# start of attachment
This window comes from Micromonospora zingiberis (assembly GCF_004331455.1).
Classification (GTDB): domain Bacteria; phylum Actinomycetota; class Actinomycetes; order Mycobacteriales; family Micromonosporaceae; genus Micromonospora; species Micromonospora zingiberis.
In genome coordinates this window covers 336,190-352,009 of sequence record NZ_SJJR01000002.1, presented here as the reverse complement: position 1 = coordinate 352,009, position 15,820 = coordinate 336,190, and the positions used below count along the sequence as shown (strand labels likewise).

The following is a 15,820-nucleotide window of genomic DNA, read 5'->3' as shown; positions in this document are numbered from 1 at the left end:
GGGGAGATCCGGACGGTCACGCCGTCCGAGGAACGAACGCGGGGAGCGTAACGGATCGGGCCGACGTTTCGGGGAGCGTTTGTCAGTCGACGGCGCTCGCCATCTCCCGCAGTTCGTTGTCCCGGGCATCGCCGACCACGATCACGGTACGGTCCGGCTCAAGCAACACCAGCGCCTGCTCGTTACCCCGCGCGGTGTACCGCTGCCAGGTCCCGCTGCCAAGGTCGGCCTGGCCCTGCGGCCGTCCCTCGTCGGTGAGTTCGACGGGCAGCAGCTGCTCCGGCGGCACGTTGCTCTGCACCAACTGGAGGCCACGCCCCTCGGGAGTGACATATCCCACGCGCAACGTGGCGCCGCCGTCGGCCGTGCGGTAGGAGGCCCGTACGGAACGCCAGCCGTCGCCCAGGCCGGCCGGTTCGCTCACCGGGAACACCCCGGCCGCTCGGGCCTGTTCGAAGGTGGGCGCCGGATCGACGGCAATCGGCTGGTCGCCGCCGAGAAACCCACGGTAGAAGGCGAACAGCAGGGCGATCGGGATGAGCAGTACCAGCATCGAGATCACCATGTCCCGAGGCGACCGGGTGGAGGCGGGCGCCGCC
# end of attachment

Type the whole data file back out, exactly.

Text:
This window comes from Micromonospora zingiberis (assembly GCF_004331455.1).
Classification (GTDB): domain Bacteria; phylum Actinomycetota; class Actinomycetes; order Mycobacteriales; family Micromonosporaceae; genus Micromonospora; species Micromonospora zingiberis.
In genome coordinates this window covers 336,190-352,009 of sequence record NZ_SJJR01000002.1, presented here as the reverse complement: position 1 = coordinate 352,009, position 15,820 = coordinate 336,190, and the positions used below count along the sequence as shown (strand labels likewise).

The following is a 15,820-nucleotide window of genomic DNA, read 5'->3' as shown; positions in this document are numbered from 1 at the left end:
GGGGAGATCCGGACGGTCACGCCGTCCGAGGAACGAACGCGGGGAGCGTAACGGATCGGGCCGACGTTTCGGGGAGCGTTTGTCAGTCGACGGCGCTCGCCATCTCCCGCAGTTCGTTGTCCCGGGCATCGCCGACCACGATCACGGTACGGTCCGGCTCAAGCAACACCAGCGCCTGCTCGTTACCCCGCGCGGTGTACCGCTGCCAGGTCCCGCTGCCAAGGTCGGCCTGGCCCTGCGGCCGTCCCTCGTCGGTGAGTTCGACGGGCAGCAGCTGCTCCGGCGGCACGTTGCTCTGCACCAACTGGAGGCCACGCCCCTCGGGAGTGACATATCCCACGCGCAACGTGGCGCCGCCGTCGGCCGTGCGGTAGGAGGCCCGTACGGAACGCCAGCCGTCGCCCAGGCCGGCCGGTTCGCTCACCGGGAACACCCCGGCCGCTCGGGCCTGTTCGAAGGTGGGCGCCGGATCGACGGCAATCGGCTGGTCGCCGCCGAGAAACCCACGGTAGAAGGCGAACAGCAGGGCGATCGGGATGAGCAGTACCAGCATCGAGATCACCATGTCCCGAGGCGACCGGGTGGAGGCGGGCGCCGCC